Tyshawn Taylor, who arrived at the Holidome with a bulky, black splint on his right hand, and Josh Selby, who didn’t show up at all, provided two of the hottest topics of dinner conversation at Monday night’s Kansas University basketball banquet.
Taylor, KU’s junior point guard from Hoboken, N.J., had surgery on Friday to repair torn ligaments in the index finger on his shooting hand. It’s an injury that has plagued him off and on since high school. He’ll be able to resume pick-up basketball in late May or early June.
Selby, KU’s freshman combo guard from Baltimore, remains in Las Vegas working out at Impact Basketball as he decides whether to enter the NBA Draft or return for his sophomore season. Various NBA analysts have said he’s learning toward playing for pay next season.
“Josh is getting information through workout people in Las Vegas, trying to get some good feedback. We’ll have an answer the next day or two,” KU coach Bill Self said, indicating he was not upset at Selby for missing the proceedings.
“I talked to Maeshon (mom) today. That decision is coming real soon,” Self added. “He has done the work he needs to academically to pass his classes, but he’s been gone six days. If he’s going to come back, he’ll be coming back real soon. If not, he won’t. Certainly he will salvage this semester academically and pass his classes, which is good.”
Taylor seemed relieved to have had surgery on a finger that, according to Self, “dislocated almost every day (second half of season).”
“My ligaments were all torn up. I mean, it was jammed. It got to the point it wouldn’t jam any more. Every time I got hit, it’d pop out,” Taylor said, noting “once I realized my ligaments were torn, it was midway through the season. With six to eight weeks (of) rehab, it was too late to do anything about it. They cut me open (Friday). They tied some stuff together to make it stronger.”
He didn’t make excuses during the season, but now that he looks back, “I couldn’t shoot with my fingertips,” Taylor said. “I was using my palm a lot. I got my stroke down toward the end, but I changed my shot a lot. It didn’t affect how I dribbled, catching the ball or playing defense, but it was uncomfortable playing with my fingers taped all year.”
He said the finger surgery is one reason he elected to not test the NBA Draft waters.
“When you are at this level, in a program like this, there will be a thought in my head,” Taylor said of turning pro. “I definitely thought about it. I didn’t hear too much (about his draft stock). I didn’t have too much to go off of.
“It was me thinking I was good enough. I mean, it’s my dream. If I feel I’m good enough to be there ... looking at the draft board, comparing myself to those guys there, I think I can play in the NBA. My time is going to come. I’m not rushing it. I will get a degree, and I’m excited. We’re going to have a good season.”
KU sophomore forward Thomas Robinson said his decision to return for a third year was definitely a tough one.
“Just the fact it’s what I’ve been playing for my whole life. You feel you’ve got there already,” he said of positioning himself for the NBA. “I look at the fan support here and everything I have not accomplished. If I leave now, my legacy would not be how I want it. I want to come back to school and make a name for myself as a Jayhawk and try to improve to be one of the best bigs in the country.”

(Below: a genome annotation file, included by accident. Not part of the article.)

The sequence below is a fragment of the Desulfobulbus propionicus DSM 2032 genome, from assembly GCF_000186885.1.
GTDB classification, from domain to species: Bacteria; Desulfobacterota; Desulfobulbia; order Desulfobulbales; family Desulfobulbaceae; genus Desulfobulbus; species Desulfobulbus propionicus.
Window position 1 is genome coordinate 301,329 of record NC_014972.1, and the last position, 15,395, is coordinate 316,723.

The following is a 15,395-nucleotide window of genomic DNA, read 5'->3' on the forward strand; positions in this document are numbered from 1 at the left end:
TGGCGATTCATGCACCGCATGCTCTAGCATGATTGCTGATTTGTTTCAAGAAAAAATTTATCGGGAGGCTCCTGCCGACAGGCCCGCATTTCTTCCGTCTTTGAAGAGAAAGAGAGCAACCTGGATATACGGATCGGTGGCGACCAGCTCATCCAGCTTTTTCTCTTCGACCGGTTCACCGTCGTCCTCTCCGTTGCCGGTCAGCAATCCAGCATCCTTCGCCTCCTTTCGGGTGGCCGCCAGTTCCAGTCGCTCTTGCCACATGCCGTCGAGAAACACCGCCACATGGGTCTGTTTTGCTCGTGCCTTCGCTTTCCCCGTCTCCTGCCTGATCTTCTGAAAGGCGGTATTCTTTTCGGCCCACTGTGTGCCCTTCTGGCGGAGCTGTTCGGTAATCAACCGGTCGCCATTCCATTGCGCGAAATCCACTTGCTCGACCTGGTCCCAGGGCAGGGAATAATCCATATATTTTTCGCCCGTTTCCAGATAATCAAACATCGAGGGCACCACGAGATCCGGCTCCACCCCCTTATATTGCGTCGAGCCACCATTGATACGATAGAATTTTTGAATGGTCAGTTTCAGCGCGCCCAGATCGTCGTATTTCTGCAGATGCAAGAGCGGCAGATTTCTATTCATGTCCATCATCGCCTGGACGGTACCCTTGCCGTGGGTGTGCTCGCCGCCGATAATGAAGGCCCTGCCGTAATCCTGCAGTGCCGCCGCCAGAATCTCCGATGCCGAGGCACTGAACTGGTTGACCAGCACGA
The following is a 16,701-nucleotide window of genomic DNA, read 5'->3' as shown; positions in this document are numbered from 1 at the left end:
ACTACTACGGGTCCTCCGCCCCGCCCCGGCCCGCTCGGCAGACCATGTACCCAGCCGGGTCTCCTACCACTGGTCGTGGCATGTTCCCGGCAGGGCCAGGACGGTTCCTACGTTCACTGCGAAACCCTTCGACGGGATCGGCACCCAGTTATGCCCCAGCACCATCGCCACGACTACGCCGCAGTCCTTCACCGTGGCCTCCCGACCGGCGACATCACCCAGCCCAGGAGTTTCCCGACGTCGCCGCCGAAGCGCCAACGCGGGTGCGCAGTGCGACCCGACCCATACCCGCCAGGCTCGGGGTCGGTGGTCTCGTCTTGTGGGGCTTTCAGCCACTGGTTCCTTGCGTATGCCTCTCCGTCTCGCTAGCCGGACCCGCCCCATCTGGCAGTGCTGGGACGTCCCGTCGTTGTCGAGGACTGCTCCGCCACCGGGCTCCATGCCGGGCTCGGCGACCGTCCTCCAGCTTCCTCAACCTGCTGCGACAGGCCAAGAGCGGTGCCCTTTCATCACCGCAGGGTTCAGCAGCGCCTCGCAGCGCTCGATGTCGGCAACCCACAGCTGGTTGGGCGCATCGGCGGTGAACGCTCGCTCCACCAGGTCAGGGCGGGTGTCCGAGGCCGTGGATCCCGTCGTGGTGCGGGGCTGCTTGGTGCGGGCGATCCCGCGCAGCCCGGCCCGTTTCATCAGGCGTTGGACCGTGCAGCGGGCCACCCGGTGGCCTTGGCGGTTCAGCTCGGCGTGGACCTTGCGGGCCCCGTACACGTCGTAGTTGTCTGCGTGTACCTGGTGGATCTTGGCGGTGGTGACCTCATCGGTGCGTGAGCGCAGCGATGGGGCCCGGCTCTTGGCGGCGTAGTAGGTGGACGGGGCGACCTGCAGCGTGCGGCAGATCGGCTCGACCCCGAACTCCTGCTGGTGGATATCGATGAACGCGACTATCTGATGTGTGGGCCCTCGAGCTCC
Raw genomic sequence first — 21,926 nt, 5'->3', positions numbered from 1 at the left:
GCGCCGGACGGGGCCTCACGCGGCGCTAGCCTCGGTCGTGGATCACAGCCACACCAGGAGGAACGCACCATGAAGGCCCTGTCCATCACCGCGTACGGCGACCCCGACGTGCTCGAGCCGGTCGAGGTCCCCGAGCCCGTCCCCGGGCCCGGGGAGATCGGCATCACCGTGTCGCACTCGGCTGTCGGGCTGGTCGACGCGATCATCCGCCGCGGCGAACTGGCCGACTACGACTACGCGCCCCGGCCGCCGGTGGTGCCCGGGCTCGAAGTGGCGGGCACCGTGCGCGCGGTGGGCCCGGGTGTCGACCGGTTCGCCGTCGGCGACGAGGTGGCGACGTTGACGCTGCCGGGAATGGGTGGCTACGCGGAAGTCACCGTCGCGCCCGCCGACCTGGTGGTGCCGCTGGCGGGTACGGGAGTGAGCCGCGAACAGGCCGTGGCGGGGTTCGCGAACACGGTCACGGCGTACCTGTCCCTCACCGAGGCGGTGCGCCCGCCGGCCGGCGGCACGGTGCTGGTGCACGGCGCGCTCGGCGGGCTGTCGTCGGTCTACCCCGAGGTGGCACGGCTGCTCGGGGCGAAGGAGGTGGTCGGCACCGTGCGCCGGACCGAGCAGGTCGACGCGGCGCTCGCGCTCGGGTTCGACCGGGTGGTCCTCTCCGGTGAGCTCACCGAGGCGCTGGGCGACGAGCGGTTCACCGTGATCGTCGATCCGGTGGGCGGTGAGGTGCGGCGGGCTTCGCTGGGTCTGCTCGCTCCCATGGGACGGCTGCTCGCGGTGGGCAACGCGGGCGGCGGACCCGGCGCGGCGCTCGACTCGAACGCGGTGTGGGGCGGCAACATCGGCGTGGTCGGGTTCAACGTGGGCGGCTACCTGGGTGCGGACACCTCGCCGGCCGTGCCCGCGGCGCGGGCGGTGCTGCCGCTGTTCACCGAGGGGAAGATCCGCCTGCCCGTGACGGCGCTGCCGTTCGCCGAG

Also, “with the potential NBA lockout, there may be no training camps. I have one of the best big-man coaches right here. Another year with D. (Danny) Manning is huge for me. I want to come back and be leader of the team.”
The Morris twins, who are leaving KU after three years, are confident they made the right call. Self on Monday said it was a “no-brainer” for them to leave.
“There may have been some deliberation, but it was strictly emotional,” Self said. “From a factual standpoint, they needed to go.”
Marcus Morris said: “At the end of the day, it’s why I play basketball, to achieve my dream, to have things I never had and live the way I never lived before. It’s not about the money, it’s about the success. I’m happy having a coach backing my decision and not going against it. I feel the time is right.”
As far as the monetary part ... “It will definitely help my mom out. Some people can’t imagine where I came from (Philadelphia) and the places I lived before I came to Kansas,” Marcus said. “If you knew my story, you knew things I never had growing up. You’d understand why.
“I’ll be back here a lot. I feel I have to come see my little brother ‘T-Rob’ (Robinson) play. He is family to me, one of my brothers. I have to come back, make sure he’s fine, things like that.”
Marcus said his mom, Angel, likely would keep her apartment in Lawrence. “She’s taking care of T-Rob, too,” Marcus said of Robinson, whose mom died in December.
Markieff Morris said he’d like to be drafted, “by whoever would pick me and my brother. That would be my favorite team, the team I’d want to play for.”
Marcus added: “Even if I went in the second round and we went to the same team ... I’d take that.”
Several Jayhawks commented on Selby’s situation.
“I wish him the best of luck whatever he does,” Taylor said. “I’ve not talked to him much. I’m not sure what he’s thinking.
“Our guard play is good. With him, it makes it better. I think we’d be really good. I think we’d be good without him, too,” Taylor added.
Noted Marcus Morris: “I talked to him a couple days ago. He said he wasn’t sure. He’s weighing options. Hopefully he comes back, or whatever he does I hope he has good success at it.”
Added Robinson: “I talk to him a lot. When we talk, it’s not about basketball. Right now, he has a lot on his plate. I feel I know where he’s coming from. I’m sure Josh will make the right decision.”